Victrola's cheaper Sonos turntable looks like a modern vinyl winner

The Victrola Stream Onyx turntable pictured on.a white shelf next to a Sonos speaker on one side and pile of books on the other.
(Image credit: Victrola)

In 2022, audio tech company Victrola impressed us with the impressed us with the Victrola Stream Carbon. This Wi-Fi boasting turntable came with “Works with Sonos” certification, allowing it to link up directly to the multi-room audio system speakers.

Easy to integrate and featuring a belt-driven turntable with a carbon fiber tonearm, it plugged a huge gap for folks using the best Sonos speakers in their setup, but it also came at the high-end price of $799 (about £720 / AU$1200). Happily, Victrola has launched a second Sonos-friendly set of decks at CES 2023 with a less intimidating price tag. 

The all-new Victrola Stream Onyx maintains the same connectivity features as its more expensive predecessor but sports some less-expensive components as a compromise. The key concession is an aluminum tonearm in place of the luxe carbon-fiber one found on the Stream Carbon. And the Onyx comes equipped with either an Audio-Technica VM95E or an Ortofon OM 5E moving magnet cartridge instead of a higher-end Ortofon 2M Red. 

There’s the same two-speed, belt-driven turntable configuration on the Onyx, as well as an easily adjustable counterweight for the tonearm – and to make life easy, the tonearm has indicators for whether the counterweight needs to go depending on which cartridge you bought. 

The Onyx also sports a similar built-in illuminated control knob to the Stream Carbon for centralized volume control, allowing you to adjust the output for the entire Sonos system and selected playback groups. Regular stereo speakers can meanwhile also be used in tandem with a Sonos sound system via the turntable’s RCA outputs.

The Stream Onyx is available now for pre-order in the US from Amazon and direct from for $599 (that's about £490 / AU$870) and will start shipping next month – so while it's still not cheap, it's certainly easier to afford than its predecessor, for a relatively small change in sound quality. 

Keep your eyes peeled for our Victrola Stream Onyx review to find out if it makes our pick of the best turntables of the year. Victrola says it also plans to distribute its new turntable in Europe later in 2023 with a price still to be confirmed.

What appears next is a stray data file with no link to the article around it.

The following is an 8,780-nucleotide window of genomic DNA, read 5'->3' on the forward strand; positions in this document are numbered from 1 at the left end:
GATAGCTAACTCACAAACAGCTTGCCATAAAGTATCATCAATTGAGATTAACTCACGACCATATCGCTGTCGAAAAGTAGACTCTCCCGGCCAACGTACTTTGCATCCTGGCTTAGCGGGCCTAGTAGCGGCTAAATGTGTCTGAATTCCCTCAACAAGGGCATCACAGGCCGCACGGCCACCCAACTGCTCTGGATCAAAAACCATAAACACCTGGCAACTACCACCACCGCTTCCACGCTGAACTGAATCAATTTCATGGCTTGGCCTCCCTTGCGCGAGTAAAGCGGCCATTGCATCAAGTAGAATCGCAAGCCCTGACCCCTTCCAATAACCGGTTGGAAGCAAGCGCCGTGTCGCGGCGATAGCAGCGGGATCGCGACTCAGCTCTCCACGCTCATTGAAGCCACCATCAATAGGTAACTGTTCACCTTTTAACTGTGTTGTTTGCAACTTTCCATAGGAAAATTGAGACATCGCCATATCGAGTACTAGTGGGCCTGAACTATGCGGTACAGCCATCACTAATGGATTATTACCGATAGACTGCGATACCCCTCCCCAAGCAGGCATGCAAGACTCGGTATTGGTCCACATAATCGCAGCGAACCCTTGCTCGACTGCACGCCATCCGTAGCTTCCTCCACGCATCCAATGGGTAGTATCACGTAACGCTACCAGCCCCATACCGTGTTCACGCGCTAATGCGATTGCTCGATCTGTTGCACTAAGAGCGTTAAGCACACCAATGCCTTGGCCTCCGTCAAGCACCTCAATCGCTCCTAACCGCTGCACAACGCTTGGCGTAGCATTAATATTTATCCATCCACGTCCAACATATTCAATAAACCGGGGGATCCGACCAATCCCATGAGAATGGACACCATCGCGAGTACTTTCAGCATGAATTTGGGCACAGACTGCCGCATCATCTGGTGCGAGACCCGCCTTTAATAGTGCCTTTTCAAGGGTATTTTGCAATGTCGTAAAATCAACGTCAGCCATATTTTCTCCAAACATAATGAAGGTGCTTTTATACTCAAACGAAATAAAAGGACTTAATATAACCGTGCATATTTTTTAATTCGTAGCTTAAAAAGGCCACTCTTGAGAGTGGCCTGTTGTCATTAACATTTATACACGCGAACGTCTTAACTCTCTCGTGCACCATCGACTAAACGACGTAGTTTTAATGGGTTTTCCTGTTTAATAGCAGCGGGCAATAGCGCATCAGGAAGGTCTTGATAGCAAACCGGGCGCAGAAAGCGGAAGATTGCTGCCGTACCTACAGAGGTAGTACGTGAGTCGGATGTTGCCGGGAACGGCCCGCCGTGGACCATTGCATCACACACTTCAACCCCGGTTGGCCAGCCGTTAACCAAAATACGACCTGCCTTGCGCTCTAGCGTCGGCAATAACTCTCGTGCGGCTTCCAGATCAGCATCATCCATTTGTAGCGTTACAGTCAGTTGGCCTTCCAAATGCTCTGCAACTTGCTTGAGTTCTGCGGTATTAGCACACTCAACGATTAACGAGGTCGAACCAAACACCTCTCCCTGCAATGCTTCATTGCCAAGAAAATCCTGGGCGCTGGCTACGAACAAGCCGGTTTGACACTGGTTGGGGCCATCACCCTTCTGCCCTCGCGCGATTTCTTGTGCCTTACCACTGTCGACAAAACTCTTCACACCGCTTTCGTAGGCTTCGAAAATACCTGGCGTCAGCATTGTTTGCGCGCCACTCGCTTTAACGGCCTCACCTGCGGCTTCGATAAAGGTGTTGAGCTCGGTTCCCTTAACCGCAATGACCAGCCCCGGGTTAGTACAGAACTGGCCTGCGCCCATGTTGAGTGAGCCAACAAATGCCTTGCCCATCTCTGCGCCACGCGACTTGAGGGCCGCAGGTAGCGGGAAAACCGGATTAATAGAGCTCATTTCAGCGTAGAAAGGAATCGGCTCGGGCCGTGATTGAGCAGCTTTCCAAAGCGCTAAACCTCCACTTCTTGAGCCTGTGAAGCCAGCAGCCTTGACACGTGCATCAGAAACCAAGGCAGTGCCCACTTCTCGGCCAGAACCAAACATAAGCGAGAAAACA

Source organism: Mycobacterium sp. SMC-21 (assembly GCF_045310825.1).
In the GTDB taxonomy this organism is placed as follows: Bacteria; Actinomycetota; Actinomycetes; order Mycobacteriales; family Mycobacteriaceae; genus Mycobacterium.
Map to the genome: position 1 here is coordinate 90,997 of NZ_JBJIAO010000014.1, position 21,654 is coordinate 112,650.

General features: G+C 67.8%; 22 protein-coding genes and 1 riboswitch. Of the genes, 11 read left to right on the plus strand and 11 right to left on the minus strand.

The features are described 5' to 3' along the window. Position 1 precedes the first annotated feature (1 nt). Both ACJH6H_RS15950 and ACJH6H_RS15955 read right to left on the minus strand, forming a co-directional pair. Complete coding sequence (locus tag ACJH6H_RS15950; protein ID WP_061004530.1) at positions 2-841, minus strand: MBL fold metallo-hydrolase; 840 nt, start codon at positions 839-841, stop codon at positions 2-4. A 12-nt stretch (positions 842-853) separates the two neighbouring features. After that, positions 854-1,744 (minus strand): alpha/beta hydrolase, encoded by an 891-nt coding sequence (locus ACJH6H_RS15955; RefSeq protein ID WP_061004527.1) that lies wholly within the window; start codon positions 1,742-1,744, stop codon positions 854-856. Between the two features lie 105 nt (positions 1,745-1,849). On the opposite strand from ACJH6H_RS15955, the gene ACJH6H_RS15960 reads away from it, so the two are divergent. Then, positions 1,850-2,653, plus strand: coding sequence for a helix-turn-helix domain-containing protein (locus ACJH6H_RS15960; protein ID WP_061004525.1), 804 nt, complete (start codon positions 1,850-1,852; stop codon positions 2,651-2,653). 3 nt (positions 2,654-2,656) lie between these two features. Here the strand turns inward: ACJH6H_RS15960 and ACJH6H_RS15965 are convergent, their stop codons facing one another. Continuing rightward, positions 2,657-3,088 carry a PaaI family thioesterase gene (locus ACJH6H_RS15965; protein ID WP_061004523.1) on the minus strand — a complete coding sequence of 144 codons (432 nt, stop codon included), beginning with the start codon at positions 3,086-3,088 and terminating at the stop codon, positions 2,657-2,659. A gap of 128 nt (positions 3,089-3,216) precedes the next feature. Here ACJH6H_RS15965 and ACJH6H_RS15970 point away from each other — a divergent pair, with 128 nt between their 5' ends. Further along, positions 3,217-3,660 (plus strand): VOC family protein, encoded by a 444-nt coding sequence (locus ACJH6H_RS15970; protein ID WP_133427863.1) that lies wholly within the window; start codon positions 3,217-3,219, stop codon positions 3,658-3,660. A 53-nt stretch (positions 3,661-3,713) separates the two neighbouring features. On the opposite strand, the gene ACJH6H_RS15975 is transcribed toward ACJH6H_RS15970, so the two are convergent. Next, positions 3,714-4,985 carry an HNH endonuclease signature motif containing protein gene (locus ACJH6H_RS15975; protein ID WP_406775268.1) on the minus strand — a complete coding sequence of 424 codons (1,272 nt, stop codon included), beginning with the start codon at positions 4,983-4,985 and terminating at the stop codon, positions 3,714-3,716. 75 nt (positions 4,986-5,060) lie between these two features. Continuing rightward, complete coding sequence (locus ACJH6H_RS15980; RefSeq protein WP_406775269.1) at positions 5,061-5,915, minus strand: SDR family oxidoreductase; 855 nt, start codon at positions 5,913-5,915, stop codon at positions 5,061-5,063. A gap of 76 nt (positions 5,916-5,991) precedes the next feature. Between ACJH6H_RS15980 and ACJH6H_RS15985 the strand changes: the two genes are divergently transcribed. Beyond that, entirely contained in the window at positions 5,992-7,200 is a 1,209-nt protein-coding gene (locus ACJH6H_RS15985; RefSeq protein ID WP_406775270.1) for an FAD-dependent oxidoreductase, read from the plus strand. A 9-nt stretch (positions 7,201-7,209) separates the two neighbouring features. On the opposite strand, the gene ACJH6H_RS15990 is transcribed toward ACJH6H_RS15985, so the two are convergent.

The Victrola Stream Onyx turntable pictured next to a Sonos speaker on one side and a plant on the other on a wooden shelf.

(Image credit: Victrola)

Analysis: Cheaper Stream deck may be the Victrola to give a spin

We appreciate the purist argument that a wireless record deck negates the point of playing analogue vinyl in the 21st century, though if you're buying new vinyl, it can be more complicated than that. But there’s undeniably a huge market of Sonos users who would love a fuss-free way to integrate a record player into their multi-room setup.

The Victrola Stream Carbon was a great solution, but its hefty price tag put it in the bracket of a luxury piece of hi-fi gear and out of reach for plenty of prospective vinyl heads.

The Onyx makes much more sense. The loss of the carbon-fiber tonearm and the cheaper cartridges pre-installed are sensible concessions to cut 25% off the price.

Factor in that the Onyx’s moving magnet cartridge can easily be upgraded at a later date for those craving added clarity, and we’re tempted to suggest the newest deck on the block may be the best of the two to go for.

Kevin Lynch

Kevin Lynch is a London-born, Dublin-based writer and journalist. The author of Steve Jobs: A Biographic Portrait, Kevin is a regular feature writer for a number of tech sites and the former Technology Editor for the Daily Mirror. He has also served as editor of and has been a member of the judging panel for the BAFTA British Academy Video Game Awards. Alongside reviewing the latest AV gear, smartphones and computers, Kevin also specialises in music tech and can often be found putting the latest DAWs, MIDI controllers and guitar modellers through their paces. Born within the sound of Bow Bells, Kevin is also a lifelong West Ham fan for his troubles.